There is a distinct pattern of performance on measures of cognitive functions (neuropsychological tests) together with a comprehensive review of the clinical history and behaviors, along with a neurological examination, that makes the diagnosis of dementia of the Alzheimer's type accurate, Chinnery said.
Alzheimer's disease, Chinnery said, can be diagnosed with 97 percent sensitivity and 100 percent specificity.
...
"So there's got to be other factors going on there, like the environment," Chinnery said.
...
But, whatever is good for your heart, Chinnery said, is good for the brain.
...
"What those meds are designed to do is prevent decline," Chinnery said.
...
"For the most part, we have medications that can add years to functioning," Chinnery said.
...
Chinnery also doesn't like to use stages. After testing, she talks to patients about their patterns and strengths and what areas are more of a weakness.
ThedaCare
www.thedacare.org, 18 Jan 2007 [cached]
Dr. Chinnery
...
ThedaCare is pleased to welcome clinical neuropsychologist Theresa L. Chinnery, PhD.A native of northeastern Wisconsin, Dr. Chinnery, has been seeing patients of all ages at ThedaCare Behavioral Health and the Alzheimer's Center of Excellence since January 2, 2007.
Dr. Chinnery is a licensed psychologist whose special interests include brain injury, pervasive developmental disorders and mild cognitive impairment.She received her bachelor's degree in Psychology and Human Development from the University of Wisconsin-Green Bay and her doctorate in clinical psychology at Central Michigan University.She also completed an American Psychological Association accredited internship at the Illiana Veteran's Affairs Medical Center in Danville, Ill., and a post-doctoral residency in Neuropsychology at the Prevea Health Neurology Department, partnered with the NeuroScience Center at St. Vincent Hospital in Green Bay.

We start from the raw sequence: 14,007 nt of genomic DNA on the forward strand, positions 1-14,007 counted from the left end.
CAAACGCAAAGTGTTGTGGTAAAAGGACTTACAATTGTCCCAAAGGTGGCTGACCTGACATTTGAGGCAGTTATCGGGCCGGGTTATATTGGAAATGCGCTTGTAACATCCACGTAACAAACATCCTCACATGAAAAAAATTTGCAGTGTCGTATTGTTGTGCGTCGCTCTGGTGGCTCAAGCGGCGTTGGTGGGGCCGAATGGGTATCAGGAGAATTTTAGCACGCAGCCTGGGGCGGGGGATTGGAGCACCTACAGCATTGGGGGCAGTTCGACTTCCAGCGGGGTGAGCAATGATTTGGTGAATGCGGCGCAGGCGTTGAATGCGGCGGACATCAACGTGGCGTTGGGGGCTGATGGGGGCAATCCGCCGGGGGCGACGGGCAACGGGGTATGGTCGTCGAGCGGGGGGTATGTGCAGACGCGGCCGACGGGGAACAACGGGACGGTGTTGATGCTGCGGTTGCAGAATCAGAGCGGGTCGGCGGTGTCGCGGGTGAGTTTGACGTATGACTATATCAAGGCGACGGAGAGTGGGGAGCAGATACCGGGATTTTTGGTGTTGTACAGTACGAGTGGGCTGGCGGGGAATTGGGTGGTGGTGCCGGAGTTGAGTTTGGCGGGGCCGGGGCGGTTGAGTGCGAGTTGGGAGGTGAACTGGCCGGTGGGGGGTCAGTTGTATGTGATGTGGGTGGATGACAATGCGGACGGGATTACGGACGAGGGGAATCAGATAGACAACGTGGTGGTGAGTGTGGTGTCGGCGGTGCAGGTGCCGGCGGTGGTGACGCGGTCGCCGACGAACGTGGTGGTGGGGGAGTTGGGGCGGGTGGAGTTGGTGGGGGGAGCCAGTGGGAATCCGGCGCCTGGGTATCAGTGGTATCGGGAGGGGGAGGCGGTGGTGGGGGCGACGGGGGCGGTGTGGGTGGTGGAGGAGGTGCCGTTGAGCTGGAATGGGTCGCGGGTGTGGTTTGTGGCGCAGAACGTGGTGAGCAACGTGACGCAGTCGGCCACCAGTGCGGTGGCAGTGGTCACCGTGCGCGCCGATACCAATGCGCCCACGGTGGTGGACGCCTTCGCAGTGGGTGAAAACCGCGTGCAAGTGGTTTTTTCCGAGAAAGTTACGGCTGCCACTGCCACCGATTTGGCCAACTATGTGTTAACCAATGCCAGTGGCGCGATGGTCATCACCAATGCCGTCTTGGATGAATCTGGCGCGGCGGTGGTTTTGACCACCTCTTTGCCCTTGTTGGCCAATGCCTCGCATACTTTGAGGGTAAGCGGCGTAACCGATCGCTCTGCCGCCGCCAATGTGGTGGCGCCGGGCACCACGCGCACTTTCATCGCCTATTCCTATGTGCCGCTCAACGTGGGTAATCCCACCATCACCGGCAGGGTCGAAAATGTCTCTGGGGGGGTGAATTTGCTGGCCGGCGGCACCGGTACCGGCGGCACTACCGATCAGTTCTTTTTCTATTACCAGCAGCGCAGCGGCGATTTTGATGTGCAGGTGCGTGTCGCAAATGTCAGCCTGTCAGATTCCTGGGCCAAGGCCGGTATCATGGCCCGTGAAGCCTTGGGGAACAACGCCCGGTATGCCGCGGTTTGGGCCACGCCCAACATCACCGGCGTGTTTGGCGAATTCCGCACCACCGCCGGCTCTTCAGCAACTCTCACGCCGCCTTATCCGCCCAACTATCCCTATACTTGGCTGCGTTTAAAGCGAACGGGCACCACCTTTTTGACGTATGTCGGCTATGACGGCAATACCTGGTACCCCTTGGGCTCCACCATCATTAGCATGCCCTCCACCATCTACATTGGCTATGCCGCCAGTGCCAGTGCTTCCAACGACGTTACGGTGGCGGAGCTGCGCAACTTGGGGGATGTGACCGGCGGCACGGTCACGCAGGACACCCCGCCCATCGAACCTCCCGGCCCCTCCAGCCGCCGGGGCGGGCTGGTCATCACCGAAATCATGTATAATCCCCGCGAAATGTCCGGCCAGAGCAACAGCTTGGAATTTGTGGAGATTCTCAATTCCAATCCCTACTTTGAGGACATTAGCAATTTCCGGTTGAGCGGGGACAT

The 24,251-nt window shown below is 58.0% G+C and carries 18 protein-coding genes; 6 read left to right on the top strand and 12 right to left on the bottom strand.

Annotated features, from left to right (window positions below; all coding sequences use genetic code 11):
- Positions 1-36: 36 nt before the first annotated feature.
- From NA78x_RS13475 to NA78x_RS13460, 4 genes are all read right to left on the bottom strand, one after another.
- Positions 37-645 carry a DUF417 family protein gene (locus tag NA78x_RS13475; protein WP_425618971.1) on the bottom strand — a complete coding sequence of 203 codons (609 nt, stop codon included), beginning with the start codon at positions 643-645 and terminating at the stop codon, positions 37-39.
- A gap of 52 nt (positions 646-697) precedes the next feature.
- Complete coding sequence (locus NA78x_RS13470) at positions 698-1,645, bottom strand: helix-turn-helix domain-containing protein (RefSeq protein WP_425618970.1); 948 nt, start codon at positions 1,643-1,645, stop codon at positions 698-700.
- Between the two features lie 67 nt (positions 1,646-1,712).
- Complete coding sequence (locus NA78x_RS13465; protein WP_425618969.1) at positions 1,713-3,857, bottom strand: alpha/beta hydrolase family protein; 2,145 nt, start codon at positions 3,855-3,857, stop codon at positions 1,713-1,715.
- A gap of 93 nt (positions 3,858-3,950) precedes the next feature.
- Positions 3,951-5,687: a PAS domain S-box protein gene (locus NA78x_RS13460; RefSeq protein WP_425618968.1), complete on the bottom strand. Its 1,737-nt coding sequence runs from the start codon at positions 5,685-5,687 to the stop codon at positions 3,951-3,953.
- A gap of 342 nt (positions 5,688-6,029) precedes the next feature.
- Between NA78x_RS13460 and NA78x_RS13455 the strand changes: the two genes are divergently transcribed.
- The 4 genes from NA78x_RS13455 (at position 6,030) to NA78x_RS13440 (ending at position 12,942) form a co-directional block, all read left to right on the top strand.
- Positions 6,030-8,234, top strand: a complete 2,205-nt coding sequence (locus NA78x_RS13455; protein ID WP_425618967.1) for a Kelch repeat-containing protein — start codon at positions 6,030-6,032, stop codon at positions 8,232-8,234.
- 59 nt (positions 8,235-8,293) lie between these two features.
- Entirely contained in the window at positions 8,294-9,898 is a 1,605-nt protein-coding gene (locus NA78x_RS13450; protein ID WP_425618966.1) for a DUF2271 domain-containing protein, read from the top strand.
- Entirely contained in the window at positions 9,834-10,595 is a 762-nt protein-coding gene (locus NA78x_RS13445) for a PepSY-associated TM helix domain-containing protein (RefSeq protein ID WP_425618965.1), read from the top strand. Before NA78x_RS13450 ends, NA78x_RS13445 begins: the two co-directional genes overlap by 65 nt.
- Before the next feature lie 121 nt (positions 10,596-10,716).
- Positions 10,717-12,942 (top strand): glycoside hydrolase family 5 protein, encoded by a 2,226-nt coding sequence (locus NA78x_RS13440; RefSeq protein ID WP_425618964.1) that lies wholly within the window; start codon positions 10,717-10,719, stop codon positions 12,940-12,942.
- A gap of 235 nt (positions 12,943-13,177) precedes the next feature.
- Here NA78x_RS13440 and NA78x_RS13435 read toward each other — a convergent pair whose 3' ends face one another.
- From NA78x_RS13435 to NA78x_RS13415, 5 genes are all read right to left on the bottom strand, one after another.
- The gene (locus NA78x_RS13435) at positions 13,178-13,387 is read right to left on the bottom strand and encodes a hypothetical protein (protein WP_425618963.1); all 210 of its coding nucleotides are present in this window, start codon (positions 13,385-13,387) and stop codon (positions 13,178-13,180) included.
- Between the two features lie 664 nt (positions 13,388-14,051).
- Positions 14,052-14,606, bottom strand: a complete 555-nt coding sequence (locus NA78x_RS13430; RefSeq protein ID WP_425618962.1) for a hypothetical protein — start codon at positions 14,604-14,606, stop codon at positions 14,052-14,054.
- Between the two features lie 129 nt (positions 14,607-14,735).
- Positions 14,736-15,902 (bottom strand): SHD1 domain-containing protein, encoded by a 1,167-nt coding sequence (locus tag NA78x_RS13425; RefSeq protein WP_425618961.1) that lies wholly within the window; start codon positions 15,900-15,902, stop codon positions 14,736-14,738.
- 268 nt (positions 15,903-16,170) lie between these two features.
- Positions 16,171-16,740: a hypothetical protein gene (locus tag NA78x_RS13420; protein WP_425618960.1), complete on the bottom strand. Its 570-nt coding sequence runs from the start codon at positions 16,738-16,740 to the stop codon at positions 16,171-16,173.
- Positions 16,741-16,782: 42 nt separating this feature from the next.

As a clinical neuropsychologist, Dr. Chinnery's expertise is in the relationship between the brain and central nervous system, and cognitive/behavioral functioning.
"I enjoy using my expertise in neurocognitive functioning to help patients improve their lives and reach their full potential," Dr. Chinnery said.
Dr. Chinnery can be reached at ThedaCare Behavioral Health and the Alzheimer's Center of Excellence at (920) 720-2300.
Theresa Chinnery, PhD ...
www.thedacare.org, 25 Feb 2013 [cached]
Theresa Chinnery, PhD
In January 2007, Aline was diagnosed ...
www.greenbaypressgazette.com [cached]
In January 2007, Aline was diagnosed with mild cognitive impairment and referred to ThedaCare Behavioral Health clinical neuropsychologist Dr. Theresa Chinnery, who confirmed the diagnosis.
"She had been having some difficulty almost two years before that, with occasional word-finding difficulties, getting turned around driving or misplacing objects more of a problem," said Chinnery, who since then has seen Aline once a year. "It was good that she recognized she was having some difficulties back then and came in to have it looked at."
By 2009, Aline had progressed to moderate cognitive impairment and vascular dementia. And this past June, she was diagnosed with full Alzheimer's.
Aline's past memories remain vivid, said Chinnery, who compares dementia patients' ability to recall the past to an onion.
"You can't lay down new layers now; you don't have the ability to lay more layers of the onion on," she said.